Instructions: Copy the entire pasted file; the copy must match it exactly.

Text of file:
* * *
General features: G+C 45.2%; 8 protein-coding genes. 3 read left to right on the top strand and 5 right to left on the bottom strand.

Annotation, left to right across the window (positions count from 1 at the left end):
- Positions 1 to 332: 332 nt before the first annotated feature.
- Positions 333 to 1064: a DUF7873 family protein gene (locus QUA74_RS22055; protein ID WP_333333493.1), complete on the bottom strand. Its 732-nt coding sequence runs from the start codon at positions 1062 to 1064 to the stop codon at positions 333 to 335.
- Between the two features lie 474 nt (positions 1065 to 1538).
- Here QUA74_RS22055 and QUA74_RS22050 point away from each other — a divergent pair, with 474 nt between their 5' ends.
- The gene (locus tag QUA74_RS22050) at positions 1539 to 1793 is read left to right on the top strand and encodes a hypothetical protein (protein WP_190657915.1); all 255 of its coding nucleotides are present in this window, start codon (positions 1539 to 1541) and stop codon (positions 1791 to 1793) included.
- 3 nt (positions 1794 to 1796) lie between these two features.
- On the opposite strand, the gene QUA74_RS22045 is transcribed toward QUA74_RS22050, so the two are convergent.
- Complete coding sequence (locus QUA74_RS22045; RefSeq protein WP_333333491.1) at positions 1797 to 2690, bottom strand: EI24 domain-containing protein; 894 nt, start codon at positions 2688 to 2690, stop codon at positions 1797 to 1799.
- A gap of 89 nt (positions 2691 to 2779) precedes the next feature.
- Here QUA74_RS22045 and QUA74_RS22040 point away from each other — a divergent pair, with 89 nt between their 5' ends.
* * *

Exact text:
General features: G+C 45.2%; 8 protein-coding genes. 3 read left to right on the top strand and 5 right to left on the bottom strand.

Annotation, left to right across the window (positions count from 1 at the left end):
- Positions 1 to 332: 332 nt before the first annotated feature.
- Positions 333 to 1064: a DUF7873 family protein gene (locus QUA74_RS22055; protein ID WP_333333493.1), complete on the bottom strand. Its 732-nt coding sequence runs from the start codon at positions 1062 to 1064 to the stop codon at positions 333 to 335.
- Between the two features lie 474 nt (positions 1065 to 1538).
- Here QUA74_RS22055 and QUA74_RS22050 point away from each other — a divergent pair, with 474 nt between their 5' ends.
- The gene (locus tag QUA74_RS22050) at positions 1539 to 1793 is read left to right on the top strand and encodes a hypothetical protein (protein WP_190657915.1); all 255 of its coding nucleotides are present in this window, start codon (positions 1539 to 1541) and stop codon (positions 1791 to 1793) included.
- 3 nt (positions 1794 to 1796) lie between these two features.
- On the opposite strand, the gene QUA74_RS22045 is transcribed toward QUA74_RS22050, so the two are convergent.
- Complete coding sequence (locus QUA74_RS22045; RefSeq protein WP_333333491.1) at positions 1797 to 2690, bottom strand: EI24 domain-containing protein; 894 nt, start codon at positions 2688 to 2690, stop codon at positions 1797 to 1799.
- A gap of 89 nt (positions 2691 to 2779) precedes the next feature.
- Here QUA74_RS22045 and QUA74_RS22040 point away from each other — a divergent pair, with 89 nt between their 5' ends.